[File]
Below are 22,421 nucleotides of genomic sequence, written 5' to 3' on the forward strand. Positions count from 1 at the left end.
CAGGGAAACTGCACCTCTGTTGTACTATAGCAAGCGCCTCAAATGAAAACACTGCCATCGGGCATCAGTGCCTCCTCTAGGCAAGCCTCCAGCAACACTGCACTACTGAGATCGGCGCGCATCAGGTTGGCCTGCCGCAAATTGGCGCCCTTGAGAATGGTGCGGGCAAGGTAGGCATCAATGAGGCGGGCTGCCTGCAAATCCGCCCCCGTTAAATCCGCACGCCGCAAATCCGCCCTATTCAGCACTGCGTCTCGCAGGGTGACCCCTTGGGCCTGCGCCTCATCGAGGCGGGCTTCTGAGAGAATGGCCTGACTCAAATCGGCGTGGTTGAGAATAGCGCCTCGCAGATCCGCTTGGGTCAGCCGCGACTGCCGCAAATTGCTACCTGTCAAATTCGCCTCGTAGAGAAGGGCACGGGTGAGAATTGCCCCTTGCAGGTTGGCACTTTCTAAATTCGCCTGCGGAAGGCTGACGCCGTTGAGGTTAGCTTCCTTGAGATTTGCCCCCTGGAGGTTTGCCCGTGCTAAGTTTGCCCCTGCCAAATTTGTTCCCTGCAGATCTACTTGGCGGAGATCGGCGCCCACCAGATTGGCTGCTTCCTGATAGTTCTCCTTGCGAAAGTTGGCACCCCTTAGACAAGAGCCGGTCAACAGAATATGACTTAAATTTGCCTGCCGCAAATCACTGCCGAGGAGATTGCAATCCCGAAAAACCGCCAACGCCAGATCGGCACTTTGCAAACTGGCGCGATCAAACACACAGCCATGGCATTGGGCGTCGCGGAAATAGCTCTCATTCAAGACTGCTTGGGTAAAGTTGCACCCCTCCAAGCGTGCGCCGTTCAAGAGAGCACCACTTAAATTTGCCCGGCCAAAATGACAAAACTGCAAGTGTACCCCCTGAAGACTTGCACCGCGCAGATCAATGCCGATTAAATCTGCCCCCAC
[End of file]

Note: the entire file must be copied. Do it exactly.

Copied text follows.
Below are 22,421 nucleotides of genomic sequence, written 5' to 3' on the forward strand. Positions count from 1 at the left end.
CAGGGAAACTGCACCTCTGTTGTACTATAGCAAGCGCCTCAAATGAAAACACTGCCATCGGGCATCAGTGCCTCCTCTAGGCAAGCCTCCAGCAACACTGCACTACTGAGATCGGCGCGCATCAGGTTGGCCTGCCGCAAATTGGCGCCCTTGAGAATGGTGCGGGCAAGGTAGGCATCAATGAGGCGGGCTGCCTGCAAATCCGCCCCCGTTAAATCCGCACGCCGCAAATCCGCCCTATTCAGCACTGCGTCTCGCAGGGTGACCCCTTGGGCCTGCGCCTCATCGAGGCGGGCTTCTGAGAGAATGGCCTGACTCAAATCGGCGTGGTTGAGAATAGCGCCTCGCAGATCCGCTTGGGTCAGCCGCGACTGCCGCAAATTGCTACCTGTCAAATTCGCCTCGTAGAGAAGGGCACGGGTGAGAATTGCCCCTTGCAGGTTGGCACTTTCTAAATTCGCCTGCGGAAGGCTGACGCCGTTGAGGTTAGCTTCCTTGAGATTTGCCCCCTGGAGGTTTGCCCGTGCTAAGTTTGCCCCTGCCAAATTTGTTCCCTGCAGATCTACTTGGCGGAGATCGGCGCCCACCAGATTGGCTGCTTCCTGATAGTTCTCCTTGCGAAAGTTGGCACCCCTTAGACAAGAGCCGGTCAACAGAATATGACTTAAATTTGCCTGCCGCAAATCACTGCCGAGGAGATTGCAATCCCGAAAAACCGCCAACGCCAGATCGGCACTTTGCAAACTGGCGCGATCAAACACACAGCCATGGCATTGGGCGTCGCGGAAATAGCTCTCATTCAAGACTGCTTGGGTAAAGTTGCACCCCTCCAAGCGTGCGCCGTTCAAGAGAGCACCACTTAAATTTGCCCGGCCAAAATGACAAAACTGCAAGTGTACCCCCTGAAGACTTGCACCGCGCAGATCAATGCCGATTAAATCTGCCCCCAC